If you wish to remove malware manually, the first step is to identify the name of the malware that you are trying to remove. Here is an example of a suspicious program running on a user's computer:

malicious process running on user's computer sample

If you checked the list of programs running on your computer, for example, using task manager, and identified a program that looks suspicious, you should continue with these steps:

manual malware removal step 1Download a program called Autoruns. This program shows auto-start applications, Registry, and file system locations:

screenshot of autoruns application

manual malware removal step 2Restart your computer into Safe Mode:

Windows XP and Windows 7 users: Start your computer in Safe Mode. Click Start, click Shut Down, click Restart, click OK.

During your computer start process, press the F8 key on your keyboard multiple times until you see the Windows Advanced Option menu, and then select Safe Mode with Networking from the list.

Safe Mode with Networking

Video showing how to start Windows 7 in "Safe Mode with Networking":

Windows 8 users: Start Windows 8 is Safe Mode with Networking - Go to Windows 8 Start Screen, type Advanced, in the search results select Settings. Click Advanced startup options, in the opened "General PC Settings" window, select Advanced startup. Click the "Restart now" button.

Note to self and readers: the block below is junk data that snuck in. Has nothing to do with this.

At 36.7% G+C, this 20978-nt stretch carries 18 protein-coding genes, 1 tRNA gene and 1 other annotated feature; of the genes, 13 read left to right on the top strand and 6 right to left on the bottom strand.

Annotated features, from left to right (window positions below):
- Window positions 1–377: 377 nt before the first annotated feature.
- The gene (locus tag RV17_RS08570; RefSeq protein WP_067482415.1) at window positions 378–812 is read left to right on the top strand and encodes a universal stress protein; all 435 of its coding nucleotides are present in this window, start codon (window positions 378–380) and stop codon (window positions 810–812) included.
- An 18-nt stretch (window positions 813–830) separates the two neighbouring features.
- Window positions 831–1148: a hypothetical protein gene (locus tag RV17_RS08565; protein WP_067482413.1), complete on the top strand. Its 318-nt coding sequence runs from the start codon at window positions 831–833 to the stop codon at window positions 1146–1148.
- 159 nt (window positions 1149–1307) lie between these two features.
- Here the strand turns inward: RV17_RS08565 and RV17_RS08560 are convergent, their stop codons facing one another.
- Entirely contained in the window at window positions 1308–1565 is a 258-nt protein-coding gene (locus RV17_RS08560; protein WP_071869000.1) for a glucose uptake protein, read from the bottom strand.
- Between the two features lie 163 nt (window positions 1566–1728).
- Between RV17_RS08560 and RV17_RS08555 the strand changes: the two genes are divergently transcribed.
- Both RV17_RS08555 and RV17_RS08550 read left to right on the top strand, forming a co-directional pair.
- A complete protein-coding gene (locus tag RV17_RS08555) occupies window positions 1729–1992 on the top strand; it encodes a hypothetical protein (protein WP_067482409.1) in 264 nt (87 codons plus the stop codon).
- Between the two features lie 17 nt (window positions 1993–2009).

Your computer will now restart into the "Advanced Startup options menu". Click the "Troubleshoot" button, and then click the "Advanced options" button. In the advanced option screen, click "Startup settings".

Click the "Restart" button. Your PC will restart into the Startup Settings screen. Press F5 to boot in Safe Mode with Networking.

Windows 8 Safe Mode with networking

Video showing how to start Windows 8 in "Safe Mode with Networking":

Windows 10 users: Click the Windows logo and select the Power icon. In the opened menu click "Restart" while holding "Shift" button on your keyboard. In the "choose an option" window click on the "Troubleshoot", next select "Advanced options".

In the advanced options menu select "Startup Settings" and click on the "Restart" button. In the following window you should click the "F5" button on your keyboard. This will restart your operating system in safe mode with networking.

windows 10 safe mode with networking

Video showing how to start Windows 10 in "Safe Mode with Networking":

manual malware removal step 3Extract the downloaded archive and run the Autoruns.exe file.

extract autoruns.zip and run autoruns.exe